By Dave Hannon
There's a fancy outdoor mall near our office and it recently added a retail outlet for one of my favorite brands. I won't mention the brand by name, but they don't have many retail outlets, so I was excited when I heard they were opening one so close. ("Excited" being a relative term in this instance.).
When I went into the store the first time, the first thing I noticed was it was clean. There were very few displays or clothing racks, and it was very "open" for such a small space. After a few minutes, I asked if they had a certain product in my size. "No, we don't but we can order it," the sales clerk told me. Hmm. "I can order it too," I thought but continued to look around. I asked about another product. Same answer. Finally, I succumbed to the "anti-sales" sales pitch, (mostly because I didn't want the trip to be a total waste) and asked them to order something for me. When it came to the house, it was not the color or style I had ordered and I had to ship it back.
I haven't been in the store since.
Now imagine that "store" was selling enterprise software and you were "browsing." You wouldn't just order something without "trying it on" would you? If you wanted to compare one application to another you would want to at least see demos and watch them running, right? But where do you find such a "store" where you can "browse" for various enterprise applications?
Well, much to my surprise, such a "store" does exist and it's made possible through the power of virtualization. I wrote a story in the latest issue of insiderPROFILES about how Deloitte Solutions Network leverages virtualization (through VMware) to be able to bring up any SAP system for a potential customer and even do some customization for the customer and show them what their landscape might look like. And because it's all virtual it can be done quickly and cheaply, allowing Deloitte to offer customers more options.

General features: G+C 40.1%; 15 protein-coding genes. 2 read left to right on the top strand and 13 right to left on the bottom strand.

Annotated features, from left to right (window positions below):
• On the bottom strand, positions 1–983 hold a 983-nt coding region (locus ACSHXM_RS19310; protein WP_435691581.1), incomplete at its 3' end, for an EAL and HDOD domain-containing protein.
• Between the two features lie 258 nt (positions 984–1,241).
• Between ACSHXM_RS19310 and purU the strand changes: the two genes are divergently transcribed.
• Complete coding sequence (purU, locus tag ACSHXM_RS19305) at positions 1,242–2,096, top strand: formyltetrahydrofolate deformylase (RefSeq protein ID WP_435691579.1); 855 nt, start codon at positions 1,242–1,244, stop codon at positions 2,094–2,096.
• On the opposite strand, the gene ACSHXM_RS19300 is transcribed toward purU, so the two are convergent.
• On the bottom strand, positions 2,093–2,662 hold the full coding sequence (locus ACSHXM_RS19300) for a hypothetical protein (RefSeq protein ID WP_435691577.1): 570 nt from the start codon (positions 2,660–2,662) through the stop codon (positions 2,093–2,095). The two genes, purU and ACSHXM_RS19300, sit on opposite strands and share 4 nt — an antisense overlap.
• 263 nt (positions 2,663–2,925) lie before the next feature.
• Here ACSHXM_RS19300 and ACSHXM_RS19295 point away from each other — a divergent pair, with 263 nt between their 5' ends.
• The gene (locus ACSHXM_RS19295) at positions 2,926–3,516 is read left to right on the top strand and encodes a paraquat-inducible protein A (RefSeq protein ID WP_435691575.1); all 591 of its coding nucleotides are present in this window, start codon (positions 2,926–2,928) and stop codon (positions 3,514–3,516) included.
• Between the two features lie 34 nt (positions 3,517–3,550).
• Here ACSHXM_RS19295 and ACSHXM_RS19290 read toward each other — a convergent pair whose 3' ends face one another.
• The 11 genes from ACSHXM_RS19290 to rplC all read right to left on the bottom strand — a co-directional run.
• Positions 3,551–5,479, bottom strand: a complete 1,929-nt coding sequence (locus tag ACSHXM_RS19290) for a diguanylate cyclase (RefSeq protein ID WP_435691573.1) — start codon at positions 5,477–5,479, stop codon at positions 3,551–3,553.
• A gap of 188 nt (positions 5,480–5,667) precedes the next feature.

If a Deloitte customer wants to customize or load data into an SAP solution to accommodate a specific proof of concept, “We don’t want to do that in our primary landscapes because we want to keep those solution environments fairly generic,” says Scott Wall, R&D Manager for the Deloitte SNET’s SAP group. “In the virtualized environment, we can make a copy of the entire solution, use it for a specific purpose, and then decommission the temporary system(s) when the project is over.”
It's the equivalent of walking into a retail store and saying, "oh I like these shoes, but wish they came in polka dot instead of black" and they could do it for you -- without you having to buy them.
It's a great example of how virtualization can be applied to business on the customer-facing side, not just internally. As always I'd love to hear from others on this topic. If you've got an example of how virtualization is helping your customer-facing business, share it here.
For more information, read the full article here:
The Power of Virtualization: How Deloitte Consulting Runs 300 SAP Instances on a Virtual Environment